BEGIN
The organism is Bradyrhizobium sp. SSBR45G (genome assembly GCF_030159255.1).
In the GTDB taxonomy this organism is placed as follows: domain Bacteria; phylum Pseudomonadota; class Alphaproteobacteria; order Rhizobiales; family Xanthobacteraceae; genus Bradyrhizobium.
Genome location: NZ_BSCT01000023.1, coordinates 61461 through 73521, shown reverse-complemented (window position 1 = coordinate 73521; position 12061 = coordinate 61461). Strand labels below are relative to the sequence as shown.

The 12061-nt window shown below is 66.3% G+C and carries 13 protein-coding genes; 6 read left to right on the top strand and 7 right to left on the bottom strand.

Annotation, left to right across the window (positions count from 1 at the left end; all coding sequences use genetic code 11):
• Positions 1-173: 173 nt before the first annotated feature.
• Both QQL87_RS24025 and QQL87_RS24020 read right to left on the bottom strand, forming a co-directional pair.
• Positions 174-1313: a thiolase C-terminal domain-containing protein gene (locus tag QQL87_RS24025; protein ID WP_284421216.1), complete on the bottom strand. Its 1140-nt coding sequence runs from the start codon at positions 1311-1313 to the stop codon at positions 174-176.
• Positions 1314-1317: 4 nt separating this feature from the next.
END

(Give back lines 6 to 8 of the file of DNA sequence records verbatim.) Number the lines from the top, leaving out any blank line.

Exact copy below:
• Positions 1-173: 173 nt before the first annotated feature.
• Both QQL87_RS24025 and QQL87_RS24020 read right to left on the bottom strand, forming a co-directional pair.
• Positions 174-1313: a thiolase C-terminal domain-containing protein gene (locus tag QQL87_RS24025; protein ID WP_284421216.1), complete on the bottom strand. Its 1140-nt coding sequence runs from the start codon at positions 1311-1313 to the stop codon at positions 174-176.